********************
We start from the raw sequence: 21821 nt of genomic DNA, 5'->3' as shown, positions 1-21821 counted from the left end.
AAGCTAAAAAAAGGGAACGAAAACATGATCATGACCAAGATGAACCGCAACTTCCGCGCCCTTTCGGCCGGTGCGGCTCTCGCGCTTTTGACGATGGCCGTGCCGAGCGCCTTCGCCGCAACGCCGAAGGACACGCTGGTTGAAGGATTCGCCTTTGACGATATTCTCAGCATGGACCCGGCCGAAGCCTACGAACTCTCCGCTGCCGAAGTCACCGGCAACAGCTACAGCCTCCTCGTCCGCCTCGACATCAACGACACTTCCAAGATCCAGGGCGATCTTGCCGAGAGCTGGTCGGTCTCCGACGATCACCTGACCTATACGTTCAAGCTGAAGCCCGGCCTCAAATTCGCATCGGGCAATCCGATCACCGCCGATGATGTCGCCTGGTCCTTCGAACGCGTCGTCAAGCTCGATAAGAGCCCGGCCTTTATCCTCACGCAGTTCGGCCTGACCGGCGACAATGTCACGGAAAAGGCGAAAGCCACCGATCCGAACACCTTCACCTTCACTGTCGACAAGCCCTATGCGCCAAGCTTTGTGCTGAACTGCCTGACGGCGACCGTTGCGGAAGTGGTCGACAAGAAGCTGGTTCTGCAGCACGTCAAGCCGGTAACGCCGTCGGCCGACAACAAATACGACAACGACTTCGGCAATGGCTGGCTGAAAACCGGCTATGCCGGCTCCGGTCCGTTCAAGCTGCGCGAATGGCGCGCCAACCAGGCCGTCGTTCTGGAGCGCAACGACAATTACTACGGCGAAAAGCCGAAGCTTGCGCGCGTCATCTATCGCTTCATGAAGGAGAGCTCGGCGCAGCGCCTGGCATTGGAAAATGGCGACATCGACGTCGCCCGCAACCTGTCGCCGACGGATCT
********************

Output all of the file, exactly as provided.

We start from the raw sequence: 21821 nt of genomic DNA, 5'->3' as shown, positions 1-21821 counted from the left end.
AAGCTAAAAAAAGGGAACGAAAACATGATCATGACCAAGATGAACCGCAACTTCCGCGCCCTTTCGGCCGGTGCGGCTCTCGCGCTTTTGACGATGGCCGTGCCGAGCGCCTTCGCCGCAACGCCGAAGGACACGCTGGTTGAAGGATTCGCCTTTGACGATATTCTCAGCATGGACCCGGCCGAAGCCTACGAACTCTCCGCTGCCGAAGTCACCGGCAACAGCTACAGCCTCCTCGTCCGCCTCGACATCAACGACACTTCCAAGATCCAGGGCGATCTTGCCGAGAGCTGGTCGGTCTCCGACGATCACCTGACCTATACGTTCAAGCTGAAGCCCGGCCTCAAATTCGCATCGGGCAATCCGATCACCGCCGATGATGTCGCCTGGTCCTTCGAACGCGTCGTCAAGCTCGATAAGAGCCCGGCCTTTATCCTCACGCAGTTCGGCCTGACCGGCGACAATGTCACGGAAAAGGCGAAAGCCACCGATCCGAACACCTTCACCTTCACTGTCGACAAGCCCTATGCGCCAAGCTTTGTGCTGAACTGCCTGACGGCGACCGTTGCGGAAGTGGTCGACAAGAAGCTGGTTCTGCAGCACGTCAAGCCGGTAACGCCGTCGGCCGACAACAAATACGACAACGACTTCGGCAATGGCTGGCTGAAAACCGGCTATGCCGGCTCCGGTCCGTTCAAGCTGCGCGAATGGCGCGCCAACCAGGCCGTCGTTCTGGAGCGCAACGACAATTACTACGGCGAAAAGCCGAAGCTTGCGCGCGTCATCTATCGCTTCATGAAGGAGAGCTCGGCGCAGCGCCTGGCATTGGAAAATGGCGACATCGACGTCGCCCGCAACCTGTCGCCGACGGATCT